The day was bleak and rain was promised around lunchtime; 25 of us including members from the Motueka and Nelson Clubs, joined the E-Ko crew which included Tania the guide, Rob Pine the photographer and Paul the skipper. At least we didn’t have to compete with sunlight for over blown images. First up were a pair of king shags which are rare and they posed beautifully for the photographers to all get a chance for a photograph. We were then joined by a pod of dolphins which gambolled around the boat, looking up at us and giving us a nice show. As we made our way towards Motuara Island we came across some handsome seals also posing on rocks, spotted shags and the odd seabird flying overhead.

Motuara Island this day was fairly devoid of subjects sadly, conditions were just not right, windy, cold and spitting rain. Some of the tour members stayed around the waterbath and were rewarded with a robin, also a saddleback was seen by a few. Others took the track to the top of the island and were rewarded with great views.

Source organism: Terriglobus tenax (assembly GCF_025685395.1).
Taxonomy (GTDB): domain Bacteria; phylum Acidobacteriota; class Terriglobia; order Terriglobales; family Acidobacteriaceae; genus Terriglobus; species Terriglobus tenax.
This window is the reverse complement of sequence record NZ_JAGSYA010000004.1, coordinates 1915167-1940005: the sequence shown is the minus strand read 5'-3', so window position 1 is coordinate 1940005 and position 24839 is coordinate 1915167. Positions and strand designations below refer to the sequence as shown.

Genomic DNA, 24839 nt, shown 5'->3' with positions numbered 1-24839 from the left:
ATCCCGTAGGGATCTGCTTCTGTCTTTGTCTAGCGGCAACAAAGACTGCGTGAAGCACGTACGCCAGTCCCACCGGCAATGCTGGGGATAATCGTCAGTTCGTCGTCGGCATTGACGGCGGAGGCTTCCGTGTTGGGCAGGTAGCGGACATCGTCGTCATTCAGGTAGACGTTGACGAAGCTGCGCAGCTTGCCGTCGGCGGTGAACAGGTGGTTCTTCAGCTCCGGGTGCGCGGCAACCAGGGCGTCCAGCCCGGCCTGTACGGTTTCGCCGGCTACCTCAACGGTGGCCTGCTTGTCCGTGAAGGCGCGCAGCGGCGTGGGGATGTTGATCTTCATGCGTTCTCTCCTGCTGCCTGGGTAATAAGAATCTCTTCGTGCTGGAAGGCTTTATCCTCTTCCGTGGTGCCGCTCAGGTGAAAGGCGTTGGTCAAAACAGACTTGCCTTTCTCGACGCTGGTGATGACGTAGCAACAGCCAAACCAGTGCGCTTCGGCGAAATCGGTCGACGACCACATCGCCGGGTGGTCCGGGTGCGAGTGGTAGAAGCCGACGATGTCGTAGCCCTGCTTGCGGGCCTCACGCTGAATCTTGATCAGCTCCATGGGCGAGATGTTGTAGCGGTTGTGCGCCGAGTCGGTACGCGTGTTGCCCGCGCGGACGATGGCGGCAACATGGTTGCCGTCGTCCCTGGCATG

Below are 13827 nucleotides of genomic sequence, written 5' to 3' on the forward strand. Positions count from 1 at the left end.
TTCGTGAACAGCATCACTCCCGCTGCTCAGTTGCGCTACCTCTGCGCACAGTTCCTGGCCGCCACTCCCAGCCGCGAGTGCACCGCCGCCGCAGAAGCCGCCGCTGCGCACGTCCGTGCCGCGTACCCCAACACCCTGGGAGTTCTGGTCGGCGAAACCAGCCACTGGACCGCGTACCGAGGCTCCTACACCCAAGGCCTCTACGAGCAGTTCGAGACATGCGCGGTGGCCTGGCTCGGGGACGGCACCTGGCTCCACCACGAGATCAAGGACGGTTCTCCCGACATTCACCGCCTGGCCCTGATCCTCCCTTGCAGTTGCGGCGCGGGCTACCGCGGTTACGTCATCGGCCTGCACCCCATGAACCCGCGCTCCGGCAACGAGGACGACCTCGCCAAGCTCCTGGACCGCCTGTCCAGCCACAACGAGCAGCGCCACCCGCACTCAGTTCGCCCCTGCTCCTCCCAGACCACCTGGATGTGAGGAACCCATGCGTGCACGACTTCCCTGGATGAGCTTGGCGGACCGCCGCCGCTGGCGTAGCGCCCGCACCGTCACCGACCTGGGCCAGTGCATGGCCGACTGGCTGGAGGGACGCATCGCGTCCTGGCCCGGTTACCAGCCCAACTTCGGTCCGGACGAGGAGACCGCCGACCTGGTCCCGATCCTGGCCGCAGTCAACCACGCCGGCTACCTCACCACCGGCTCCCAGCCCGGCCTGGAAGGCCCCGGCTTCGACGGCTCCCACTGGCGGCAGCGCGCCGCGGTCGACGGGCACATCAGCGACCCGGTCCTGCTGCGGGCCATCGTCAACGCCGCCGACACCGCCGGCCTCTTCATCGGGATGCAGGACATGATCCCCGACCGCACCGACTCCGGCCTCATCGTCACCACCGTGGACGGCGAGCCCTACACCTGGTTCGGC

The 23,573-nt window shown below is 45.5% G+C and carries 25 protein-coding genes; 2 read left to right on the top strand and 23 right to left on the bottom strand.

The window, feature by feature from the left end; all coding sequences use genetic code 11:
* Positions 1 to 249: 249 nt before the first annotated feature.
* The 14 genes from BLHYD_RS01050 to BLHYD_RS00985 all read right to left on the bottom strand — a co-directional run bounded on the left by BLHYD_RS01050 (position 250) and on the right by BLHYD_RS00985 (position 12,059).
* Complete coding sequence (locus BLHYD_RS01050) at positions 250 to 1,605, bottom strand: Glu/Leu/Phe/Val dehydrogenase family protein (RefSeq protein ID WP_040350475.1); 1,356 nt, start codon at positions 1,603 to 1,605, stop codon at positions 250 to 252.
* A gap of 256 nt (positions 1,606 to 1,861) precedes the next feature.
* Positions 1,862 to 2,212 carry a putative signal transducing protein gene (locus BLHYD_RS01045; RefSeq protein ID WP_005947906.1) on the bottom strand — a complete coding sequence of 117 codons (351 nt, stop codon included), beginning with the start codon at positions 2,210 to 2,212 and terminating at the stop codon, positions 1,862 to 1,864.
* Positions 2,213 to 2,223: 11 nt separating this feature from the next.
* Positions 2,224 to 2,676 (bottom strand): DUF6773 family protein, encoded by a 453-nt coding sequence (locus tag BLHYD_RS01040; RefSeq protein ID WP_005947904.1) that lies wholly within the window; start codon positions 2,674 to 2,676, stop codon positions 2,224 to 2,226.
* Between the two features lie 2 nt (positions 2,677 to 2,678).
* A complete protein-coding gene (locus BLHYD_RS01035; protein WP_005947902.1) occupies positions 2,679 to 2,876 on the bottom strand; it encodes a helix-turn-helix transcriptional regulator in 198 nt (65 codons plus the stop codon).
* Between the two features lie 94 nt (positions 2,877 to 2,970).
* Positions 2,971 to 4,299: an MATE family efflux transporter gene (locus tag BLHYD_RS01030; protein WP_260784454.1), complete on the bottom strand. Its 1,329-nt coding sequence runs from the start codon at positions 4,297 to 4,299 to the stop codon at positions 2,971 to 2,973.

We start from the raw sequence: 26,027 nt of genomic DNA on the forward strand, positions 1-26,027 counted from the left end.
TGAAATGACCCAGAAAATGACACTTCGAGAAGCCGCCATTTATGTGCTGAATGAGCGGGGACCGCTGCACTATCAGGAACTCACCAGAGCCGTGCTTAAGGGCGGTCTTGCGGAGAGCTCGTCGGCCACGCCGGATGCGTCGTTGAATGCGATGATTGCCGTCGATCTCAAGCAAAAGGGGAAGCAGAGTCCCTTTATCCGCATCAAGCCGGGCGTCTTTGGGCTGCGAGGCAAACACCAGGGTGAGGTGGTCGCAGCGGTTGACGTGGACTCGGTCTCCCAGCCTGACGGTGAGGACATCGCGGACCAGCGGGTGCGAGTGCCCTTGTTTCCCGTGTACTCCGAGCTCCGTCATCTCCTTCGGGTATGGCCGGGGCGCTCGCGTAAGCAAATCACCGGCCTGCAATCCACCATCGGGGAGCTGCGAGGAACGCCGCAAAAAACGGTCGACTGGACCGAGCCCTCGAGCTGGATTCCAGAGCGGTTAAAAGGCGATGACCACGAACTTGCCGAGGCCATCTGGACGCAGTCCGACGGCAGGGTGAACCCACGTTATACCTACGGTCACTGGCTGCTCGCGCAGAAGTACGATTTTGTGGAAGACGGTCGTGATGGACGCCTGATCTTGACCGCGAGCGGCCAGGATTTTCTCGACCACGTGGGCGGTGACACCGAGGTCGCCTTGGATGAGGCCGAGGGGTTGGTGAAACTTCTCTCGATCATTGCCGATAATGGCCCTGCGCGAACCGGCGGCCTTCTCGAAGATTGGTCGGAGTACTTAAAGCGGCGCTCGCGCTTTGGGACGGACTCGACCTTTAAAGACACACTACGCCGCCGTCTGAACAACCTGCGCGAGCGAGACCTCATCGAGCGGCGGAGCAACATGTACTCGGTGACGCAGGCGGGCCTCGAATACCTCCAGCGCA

There was a bit of activity on the Sounds, a ferry on its way into the harbour, the replica of Captain Cooks cutters from 1770, one of three owned by Outward Bound, sailing around the Sounds with about 10 on board.  Some fishing on the shoreline and the odd pleasure boat out and about from time to time.

The tour company was very impressive, with great commentaries from Tania on the history of the Sounds and the wildlife, Paul manoeuvred the boat for the photographers and had his binoculars up to his eyes a lot of the journey looking for subjects for us. Rob Pine, the photographer with the company was a bundle of fun, eccentric and knowledgeable as well as most helpful to the group who needed some assistance with their gear. He is a treasure and makes great coffee too. All and all considered, I think we all enjoyed the morning out and appreciated the fact that the weather wasn’t really in our favour but I’m sure everyone got a shot or two they were proud of.

Eunice Belk (organiser)